Like many other Trust across the country and according to national recommendations, Cambridge University Hospitals cancelled all non-urgent elective adult inpatient surgery until the end of January. They report that many staff put their holidays on hold over Christmas and New Year to help treat patients. 

The letter, reported in The Guardian yesterday, tells the Prime Minister that the "current level of safety compromise is at times intolerable, despite the best efforts of staff." It goes on to report that there are "insufficient [numbers of] hospital and community beds and staff of all disciplines especially at the front door to cope with out ageing population's health needs."

The doctors report their personal experiences, including nightmarish situations such as "Over 120 patients a day managed in corridors, some dying prematurely."

Mr Zeichner says "The NHS clearly warned the Prime Minister that more money was needed - she ignored that advice, and the consequences are now clear. It is astonishing and depressing that we now regularly hear clinicians talking about 'avoidable deaths.'"

Daniel Zeichner MP brands government treatment of NHS "a national betrayal"

The letter sent to the Prime Minister by senior A&E specialists, including doctors from Addenbrookes, outlining the plight of the NHS and its chronic underfunding "shows the government's lack of...

Daniel Zeichner, MP for Cambridge, has welcomed the decision announced today to allow St Philip's CofE Aided Primary School to remain a local authority supported institution. This decision to not academise the school comes after months of parent protest, and a parliamentary debate this week in which Mr Zeichner blasted the academisation consultation and process.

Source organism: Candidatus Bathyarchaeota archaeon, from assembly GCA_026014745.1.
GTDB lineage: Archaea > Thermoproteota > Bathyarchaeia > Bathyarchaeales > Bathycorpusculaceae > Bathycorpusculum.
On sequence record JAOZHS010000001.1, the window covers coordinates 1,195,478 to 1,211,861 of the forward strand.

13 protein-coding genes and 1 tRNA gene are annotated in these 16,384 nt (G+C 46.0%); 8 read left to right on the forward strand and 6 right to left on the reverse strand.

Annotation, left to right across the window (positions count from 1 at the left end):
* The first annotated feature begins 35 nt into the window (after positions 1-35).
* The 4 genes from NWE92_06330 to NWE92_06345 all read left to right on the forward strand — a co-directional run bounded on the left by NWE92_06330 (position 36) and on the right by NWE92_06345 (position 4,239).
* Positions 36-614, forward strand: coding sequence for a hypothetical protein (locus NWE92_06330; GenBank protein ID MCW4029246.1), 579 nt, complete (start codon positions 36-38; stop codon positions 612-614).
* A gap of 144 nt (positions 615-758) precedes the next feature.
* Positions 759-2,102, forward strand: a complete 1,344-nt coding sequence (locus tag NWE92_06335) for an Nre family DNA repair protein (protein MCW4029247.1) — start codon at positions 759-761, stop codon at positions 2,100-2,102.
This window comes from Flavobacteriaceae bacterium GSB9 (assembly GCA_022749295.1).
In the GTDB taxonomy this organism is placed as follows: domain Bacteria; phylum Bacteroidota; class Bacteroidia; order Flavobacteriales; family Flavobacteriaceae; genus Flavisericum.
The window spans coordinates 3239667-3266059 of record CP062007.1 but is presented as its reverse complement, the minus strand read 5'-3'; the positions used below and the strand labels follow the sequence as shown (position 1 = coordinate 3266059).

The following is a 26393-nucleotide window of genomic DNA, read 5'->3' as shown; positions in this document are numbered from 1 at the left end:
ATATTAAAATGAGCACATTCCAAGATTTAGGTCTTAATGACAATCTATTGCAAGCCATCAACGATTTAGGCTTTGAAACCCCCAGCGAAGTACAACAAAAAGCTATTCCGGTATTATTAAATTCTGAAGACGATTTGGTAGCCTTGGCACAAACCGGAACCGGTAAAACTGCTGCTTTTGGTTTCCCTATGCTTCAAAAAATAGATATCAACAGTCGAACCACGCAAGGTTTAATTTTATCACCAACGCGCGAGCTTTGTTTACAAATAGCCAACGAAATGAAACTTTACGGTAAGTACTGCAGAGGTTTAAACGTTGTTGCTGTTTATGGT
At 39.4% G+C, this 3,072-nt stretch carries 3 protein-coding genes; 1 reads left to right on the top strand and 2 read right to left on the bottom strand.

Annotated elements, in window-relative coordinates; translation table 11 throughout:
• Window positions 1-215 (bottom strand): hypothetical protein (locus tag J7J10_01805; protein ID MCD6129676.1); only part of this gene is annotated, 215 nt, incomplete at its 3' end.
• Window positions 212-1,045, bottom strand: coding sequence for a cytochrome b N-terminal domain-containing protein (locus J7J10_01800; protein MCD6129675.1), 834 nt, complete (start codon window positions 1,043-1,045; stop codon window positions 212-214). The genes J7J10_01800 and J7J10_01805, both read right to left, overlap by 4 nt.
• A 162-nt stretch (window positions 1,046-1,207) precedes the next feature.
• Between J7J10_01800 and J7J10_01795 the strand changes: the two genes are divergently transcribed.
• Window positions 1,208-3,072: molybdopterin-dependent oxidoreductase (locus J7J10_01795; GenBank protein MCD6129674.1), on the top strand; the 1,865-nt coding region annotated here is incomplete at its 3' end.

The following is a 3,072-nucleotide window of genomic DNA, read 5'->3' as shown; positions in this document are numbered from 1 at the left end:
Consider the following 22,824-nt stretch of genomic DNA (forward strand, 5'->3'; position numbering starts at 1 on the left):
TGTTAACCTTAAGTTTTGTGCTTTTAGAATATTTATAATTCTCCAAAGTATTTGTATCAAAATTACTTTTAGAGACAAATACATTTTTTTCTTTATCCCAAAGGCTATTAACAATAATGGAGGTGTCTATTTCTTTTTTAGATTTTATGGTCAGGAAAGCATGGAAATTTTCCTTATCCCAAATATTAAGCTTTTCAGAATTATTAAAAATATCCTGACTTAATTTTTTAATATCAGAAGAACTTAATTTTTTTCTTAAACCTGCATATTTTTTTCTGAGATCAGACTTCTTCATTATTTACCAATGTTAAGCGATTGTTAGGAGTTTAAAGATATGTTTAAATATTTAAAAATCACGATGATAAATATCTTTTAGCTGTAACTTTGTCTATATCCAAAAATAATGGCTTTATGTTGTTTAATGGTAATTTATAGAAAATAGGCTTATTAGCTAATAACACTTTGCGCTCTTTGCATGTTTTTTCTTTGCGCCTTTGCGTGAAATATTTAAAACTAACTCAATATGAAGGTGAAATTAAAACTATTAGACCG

He said: "I am delighted to hear that parents and the local community were listened to on this very important decision for the school, and for Romsey. I congratulate local parents and the National Education Union on their efforts to make their voices heard." 

The debate that I led on Wednesday in Parliament was about the need for academisation processes to be more accountable and transparent. We still have a long way to go on this, but I am pleased that on this occasion, the board could not ignore the clear will of the school's community."

In Wednesday's debate, My Zeichner accused Multi-Academy Trusts of a lack of democratic accountability, as these trusts run schools with public money. He told House:

"There must be something wrong with a process whereby parents, staff and the local community feel that they are just being informed about significant changes to a key local institution, but not involved in any meaningful way. They feel that it is being done to them, not with them. Schools are not businesses and are not privately owned - not yet, anyway. Schools are a key part of the fabric of our local communities, and we all know that they do better when they are a part of their community, with close parental involvement."

Cambridge MP welcomes St Philip's decision not to academise

Daniel Zeichner, MP for Cambridge, has welcomed the decision announced today to allow St Philip's CofE Aided Primary School to remain a local authority supported institution. This decision to not...